Daniel Cohen: Russian aggressiveness a warning to Trump administration
Given statements by President Donald Trump both on the campaign trail and now in office, it appears that one of his primary foreign policy goals will be to seek an accommodation with Russia.
This would be a colossal mistake. Russian foreign policy actions under President Vladimir Putin have been aimed at aggressively trying to return to superpower status, and those actions have often come into conflict with key American foreign policy interests.
Take Syria for example, where Russia has become a key player in the 6 1/2 year-long conflict. In addition to signing extensive leases to expand its naval base at Tartus, the Russians are also building a second runway at their air base in Latakia, which will allow them to maintain a significant military presence in the region for the next half century. Adding to this, the latest round of talks aimed at ending the conflict are set to take place without American participation. The talks will include key regional powers such as Iran and Turkey, with Turkey being of particular concern to the U.S. The use of Turkish airbases has been a cornerstone of American efforts against ISIS and a downgrade or loss of those bases as a result of closer Russian-Turkish cooperation could severely hamper U.S.-led military operations in the region.
These moves send a loud signal, one that the international community is listening to closely. The Russians are once again a significant influence in the Middle East, both militarily and diplomatically, and are able to effectively engage with regional powers when America seems to be floundering.
The recent executive order issued by the White House which bans immigration from seven countries in the region, as well as the promotion of Steve Bannon, a former media executive, to a high position on the National Security Council only adds to this perception. Cooperation with Russia, as Trump has suggested, would not lead to significantly greater advantages for the U.S. in the region while it would provide Russia essentially a free hand to further entrench itself in the area.
Claims that Russia would be able to work with the U.S. on combating the Islamic State seem insignificant given that the terrorist group has lost significant numbers of fighters and territory in the last year. Throwing the doors of Middle East policy open to Russian influence under a thin veneer of securing America’s national security interests would result in the exact opposite, a further destabilized region with less room for the U.S. to maneuver both militarily and diplomatically.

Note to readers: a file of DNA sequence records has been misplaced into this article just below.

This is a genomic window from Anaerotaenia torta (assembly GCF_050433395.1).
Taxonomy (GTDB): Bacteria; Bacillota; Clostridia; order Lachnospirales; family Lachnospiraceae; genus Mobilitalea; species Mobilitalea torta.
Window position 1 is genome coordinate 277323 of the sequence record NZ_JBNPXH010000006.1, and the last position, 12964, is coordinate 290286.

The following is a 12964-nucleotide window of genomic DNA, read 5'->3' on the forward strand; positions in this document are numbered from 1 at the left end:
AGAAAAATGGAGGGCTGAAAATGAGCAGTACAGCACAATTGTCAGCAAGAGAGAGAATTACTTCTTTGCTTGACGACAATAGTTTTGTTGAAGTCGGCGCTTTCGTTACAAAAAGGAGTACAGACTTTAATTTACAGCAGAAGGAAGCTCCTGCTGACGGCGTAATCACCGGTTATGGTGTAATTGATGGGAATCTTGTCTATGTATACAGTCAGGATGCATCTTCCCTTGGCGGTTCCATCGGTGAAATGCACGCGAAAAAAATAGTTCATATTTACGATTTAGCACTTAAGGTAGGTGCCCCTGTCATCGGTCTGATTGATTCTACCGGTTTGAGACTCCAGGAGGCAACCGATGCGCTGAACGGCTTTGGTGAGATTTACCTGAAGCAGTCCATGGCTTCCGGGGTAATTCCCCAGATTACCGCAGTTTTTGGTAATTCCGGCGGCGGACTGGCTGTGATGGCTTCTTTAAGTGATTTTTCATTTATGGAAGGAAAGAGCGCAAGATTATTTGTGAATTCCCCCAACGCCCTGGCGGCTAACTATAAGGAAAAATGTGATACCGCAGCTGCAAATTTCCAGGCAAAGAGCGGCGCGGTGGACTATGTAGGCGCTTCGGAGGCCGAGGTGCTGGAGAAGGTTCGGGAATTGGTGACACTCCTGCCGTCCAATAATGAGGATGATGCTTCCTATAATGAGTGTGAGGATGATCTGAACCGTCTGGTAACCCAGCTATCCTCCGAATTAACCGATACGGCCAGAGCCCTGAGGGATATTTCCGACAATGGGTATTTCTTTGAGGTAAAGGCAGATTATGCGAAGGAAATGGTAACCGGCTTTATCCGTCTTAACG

Along with the Middle East, Europe has become a theater in which the new administration should try to strengthen partnerships with long-standing allies rather than seek accommodation with Russia. Russia’s annexation of the Crimean Peninsula in 2014 was a fragrant violation of international law, and NATO should have responded by reaffirming its commitment to a policy of mutual defense and close cooperation on security issues.
President Barack Obama understood this and increased both the amount of personnel and equipment rotating through Poland and the Baltic States. When Trump criticizes NATO and suggests that the alliance has outlived its usefulness, he not only demonstrates a lack of in-depth foreign policy experience but also undermines the notion of closer cooperation and signals to the Russians that they can continue to act aggressively in Eastern Europe.
Although Russia does have certain legitimate grievances concerning the rapid NATO and European Union expansion to its doorstep in the post-Cold War era, the binding of Western and now Central European nations has helped preserve peace on the continent since the end of World War II. For the U.S. to turn its back on NATO would undermine a cornerstone of American foreign policy over the past half century, which has proven its worth many times over.
In short, Russia has demonstrated its willingness to aggressively confront any perceived challenges to its return as a major global power. It is of the utmost importance that the U.S. prevents an autocratic and aggressive Russia from gaining a major hold in the regional politics of the Middle East and Europe.
To do so would be to severely weaken America’s national security and the ability to safeguard its interests around the world. It is imperative for the Trump administration to take immediate action to preserve and strengthen our alliances with European and Middle Eastern partners. Engagement with Russia could prove useful, but it must not transform into a policy of appeasement.
Daniel Cohen, from Hartsdale, N.Y., is a senior at Muhlenberg College, where he is an international studies and history major.
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